But if the lower socket 28 has not advertised enough window for sending the anycast message at the moment, the next socket with the same member ID (e.g., the upper socket 28) is selected and checked for its advertised window size. In a scenario where there are more than two sockets with the same member ID, the process continues until a socket with the same member ID is found that meets the selection criterion. In one embodiment, if no destination socket with sufficient window is found, the first socket according to the round-robin algorithm may be selected, and the sender socket is held back from sending until the selected socket advertises more window.

[0040] Figure 2C illustrates an example of multicast, by which a sender socket sends a message to multiple recipients identified by one or more member IDs. All of the sockets associated with the one or more member IDs receive a copy of the message. In the example of Figure 2C, both sockets with member ID = 28 receive the multicast message. If multiple sockets are associated with the same member ID identified as multicast recipients, all of these sockets receive a copy of the message.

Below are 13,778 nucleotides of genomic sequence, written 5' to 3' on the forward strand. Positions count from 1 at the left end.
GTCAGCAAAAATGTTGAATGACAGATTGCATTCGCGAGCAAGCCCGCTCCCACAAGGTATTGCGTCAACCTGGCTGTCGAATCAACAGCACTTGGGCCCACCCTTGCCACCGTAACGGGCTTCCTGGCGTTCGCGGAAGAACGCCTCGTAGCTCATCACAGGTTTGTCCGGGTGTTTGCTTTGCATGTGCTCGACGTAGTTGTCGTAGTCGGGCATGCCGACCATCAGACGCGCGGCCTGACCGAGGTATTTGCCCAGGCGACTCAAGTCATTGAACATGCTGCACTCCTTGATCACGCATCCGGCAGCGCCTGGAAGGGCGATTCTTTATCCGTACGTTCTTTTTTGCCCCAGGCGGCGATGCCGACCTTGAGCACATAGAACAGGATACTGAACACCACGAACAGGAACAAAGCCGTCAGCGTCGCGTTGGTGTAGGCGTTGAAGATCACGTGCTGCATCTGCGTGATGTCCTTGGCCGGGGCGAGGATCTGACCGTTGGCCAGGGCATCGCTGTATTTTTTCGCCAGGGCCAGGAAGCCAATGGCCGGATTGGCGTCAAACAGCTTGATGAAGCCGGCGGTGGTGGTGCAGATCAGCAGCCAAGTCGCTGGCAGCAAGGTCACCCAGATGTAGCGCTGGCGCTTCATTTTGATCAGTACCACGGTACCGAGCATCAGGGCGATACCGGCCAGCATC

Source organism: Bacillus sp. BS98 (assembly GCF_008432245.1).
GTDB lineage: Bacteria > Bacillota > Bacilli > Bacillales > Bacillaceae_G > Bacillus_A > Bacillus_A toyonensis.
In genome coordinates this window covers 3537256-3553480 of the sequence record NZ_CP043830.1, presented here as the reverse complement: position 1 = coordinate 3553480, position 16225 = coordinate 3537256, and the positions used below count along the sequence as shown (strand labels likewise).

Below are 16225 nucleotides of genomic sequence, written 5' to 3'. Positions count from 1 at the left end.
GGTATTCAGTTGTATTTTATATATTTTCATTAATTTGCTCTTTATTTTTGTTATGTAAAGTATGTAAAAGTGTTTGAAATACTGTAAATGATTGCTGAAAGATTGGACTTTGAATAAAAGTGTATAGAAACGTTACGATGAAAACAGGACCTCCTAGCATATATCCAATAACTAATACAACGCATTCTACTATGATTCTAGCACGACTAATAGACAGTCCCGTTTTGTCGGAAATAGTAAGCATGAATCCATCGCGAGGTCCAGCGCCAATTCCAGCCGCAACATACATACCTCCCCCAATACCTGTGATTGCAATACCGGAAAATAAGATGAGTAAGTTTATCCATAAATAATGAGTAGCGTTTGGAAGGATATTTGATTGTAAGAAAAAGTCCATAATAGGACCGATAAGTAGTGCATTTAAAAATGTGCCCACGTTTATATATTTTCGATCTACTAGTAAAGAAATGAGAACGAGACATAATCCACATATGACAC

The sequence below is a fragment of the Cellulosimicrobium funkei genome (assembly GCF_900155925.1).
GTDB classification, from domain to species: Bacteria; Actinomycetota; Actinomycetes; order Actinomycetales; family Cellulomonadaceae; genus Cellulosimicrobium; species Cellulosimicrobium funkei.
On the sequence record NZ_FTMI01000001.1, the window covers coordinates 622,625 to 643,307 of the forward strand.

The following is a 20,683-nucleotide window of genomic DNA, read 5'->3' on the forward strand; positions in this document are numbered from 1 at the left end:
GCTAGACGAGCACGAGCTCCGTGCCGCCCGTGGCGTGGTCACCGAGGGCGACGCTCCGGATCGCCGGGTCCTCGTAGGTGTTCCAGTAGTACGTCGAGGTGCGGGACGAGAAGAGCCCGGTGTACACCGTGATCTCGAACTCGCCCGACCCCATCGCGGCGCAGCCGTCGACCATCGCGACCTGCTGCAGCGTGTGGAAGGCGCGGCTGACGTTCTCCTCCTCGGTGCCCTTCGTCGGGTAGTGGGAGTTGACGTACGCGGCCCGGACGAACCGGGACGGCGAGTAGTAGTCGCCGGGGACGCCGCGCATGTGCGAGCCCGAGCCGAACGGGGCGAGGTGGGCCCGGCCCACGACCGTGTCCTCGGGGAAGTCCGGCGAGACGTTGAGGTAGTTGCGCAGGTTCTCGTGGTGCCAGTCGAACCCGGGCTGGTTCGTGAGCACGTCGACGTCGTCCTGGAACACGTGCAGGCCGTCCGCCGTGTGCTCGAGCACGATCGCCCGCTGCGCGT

[0041] Figure 2D illustrates an example of broadcast, by which a sender socket sends a message to all of the peer members. In one embodiment, a broadcast message may be transmitted from a sender socket to the protocol entity 110 (Figure 1), which replicates the message and transmits the message copies via a link layer switch to all of the peer members.

[0042] At any given time, any given socket may act as a sender socket that sends messages to multiple peer members, such as in the case of multicast and broadcast. Any given socket may also act as a receiver socket that is the common destination for messages from multiple peer members. The former scenario is referred to as a point-to-multipoint scenario and the latter scenario is referred to as a multipoint-to-point scenario. The following description explains a multipoint-to-to flow control mechanism which protects the receiver socket's receive queue from overflow. The multipoint-to-point flow control mechanism ensures that the combined message sizes from multiple peer members stays with the available capacity of the receive queue.